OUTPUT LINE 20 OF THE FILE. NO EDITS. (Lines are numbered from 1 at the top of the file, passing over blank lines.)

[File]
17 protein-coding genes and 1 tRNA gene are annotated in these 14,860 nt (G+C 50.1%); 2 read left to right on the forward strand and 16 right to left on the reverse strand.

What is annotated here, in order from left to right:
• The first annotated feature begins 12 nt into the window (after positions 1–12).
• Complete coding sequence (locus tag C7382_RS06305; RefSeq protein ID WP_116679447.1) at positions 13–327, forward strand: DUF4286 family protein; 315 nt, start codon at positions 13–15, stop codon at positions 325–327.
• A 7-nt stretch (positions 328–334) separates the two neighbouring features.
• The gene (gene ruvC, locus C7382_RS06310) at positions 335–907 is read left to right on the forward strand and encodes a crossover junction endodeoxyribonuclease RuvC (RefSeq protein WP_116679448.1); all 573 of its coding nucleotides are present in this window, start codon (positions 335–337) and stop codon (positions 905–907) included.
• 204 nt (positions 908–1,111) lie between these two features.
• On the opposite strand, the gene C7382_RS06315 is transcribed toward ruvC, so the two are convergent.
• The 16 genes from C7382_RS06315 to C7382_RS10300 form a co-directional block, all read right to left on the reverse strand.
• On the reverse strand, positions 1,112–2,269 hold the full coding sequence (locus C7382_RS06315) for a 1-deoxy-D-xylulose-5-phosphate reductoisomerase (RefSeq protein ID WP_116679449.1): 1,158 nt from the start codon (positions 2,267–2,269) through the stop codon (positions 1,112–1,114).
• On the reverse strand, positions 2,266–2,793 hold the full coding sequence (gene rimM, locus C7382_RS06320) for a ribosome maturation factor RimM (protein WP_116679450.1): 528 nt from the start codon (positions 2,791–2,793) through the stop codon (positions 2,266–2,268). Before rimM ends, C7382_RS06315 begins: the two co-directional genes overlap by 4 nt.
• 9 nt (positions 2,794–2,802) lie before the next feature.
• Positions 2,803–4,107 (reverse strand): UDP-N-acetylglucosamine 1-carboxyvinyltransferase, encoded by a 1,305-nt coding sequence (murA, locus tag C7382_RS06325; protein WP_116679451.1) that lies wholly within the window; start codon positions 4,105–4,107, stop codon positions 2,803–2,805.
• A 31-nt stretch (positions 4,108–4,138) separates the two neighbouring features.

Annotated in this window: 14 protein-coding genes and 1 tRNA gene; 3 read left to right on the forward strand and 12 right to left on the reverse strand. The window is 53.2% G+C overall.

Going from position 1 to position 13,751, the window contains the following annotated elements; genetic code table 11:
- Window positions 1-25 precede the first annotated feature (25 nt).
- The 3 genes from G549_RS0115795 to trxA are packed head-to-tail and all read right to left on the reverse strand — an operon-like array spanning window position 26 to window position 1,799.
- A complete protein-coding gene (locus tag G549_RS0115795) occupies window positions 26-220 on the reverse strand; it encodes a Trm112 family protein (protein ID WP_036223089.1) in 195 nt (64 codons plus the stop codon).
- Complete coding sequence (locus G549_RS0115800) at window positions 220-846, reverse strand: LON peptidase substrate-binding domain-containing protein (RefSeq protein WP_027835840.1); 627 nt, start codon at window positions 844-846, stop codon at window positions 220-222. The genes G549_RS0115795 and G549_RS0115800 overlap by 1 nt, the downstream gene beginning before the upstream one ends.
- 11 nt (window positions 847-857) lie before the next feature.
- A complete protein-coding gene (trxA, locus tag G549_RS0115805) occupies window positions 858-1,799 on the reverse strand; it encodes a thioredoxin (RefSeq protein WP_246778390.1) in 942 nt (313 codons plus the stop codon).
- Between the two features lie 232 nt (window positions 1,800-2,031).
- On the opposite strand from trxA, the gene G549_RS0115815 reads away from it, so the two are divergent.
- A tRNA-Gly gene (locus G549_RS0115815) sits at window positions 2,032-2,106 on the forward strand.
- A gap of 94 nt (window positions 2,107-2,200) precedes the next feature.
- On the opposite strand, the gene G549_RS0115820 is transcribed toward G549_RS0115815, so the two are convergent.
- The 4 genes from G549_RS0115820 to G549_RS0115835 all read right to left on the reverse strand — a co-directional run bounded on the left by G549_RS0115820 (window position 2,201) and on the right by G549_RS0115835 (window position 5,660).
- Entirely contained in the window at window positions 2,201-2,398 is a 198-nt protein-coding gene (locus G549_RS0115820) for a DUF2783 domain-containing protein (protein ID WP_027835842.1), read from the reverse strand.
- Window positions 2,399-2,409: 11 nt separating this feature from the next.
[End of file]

- Complete coding sequence (locus G549_RS0115800) at window positions 220-846, reverse strand: LON peptidase substrate-binding domain-containing protein (RefSeq protein WP_027835840.1); 627 nt, start codon at window positions 844-846, stop codon at window positions 220-222. The genes G549_RS0115795 and G549_RS0115800 overlap by 1 nt, the downstream gene beginning before the upstream one ends.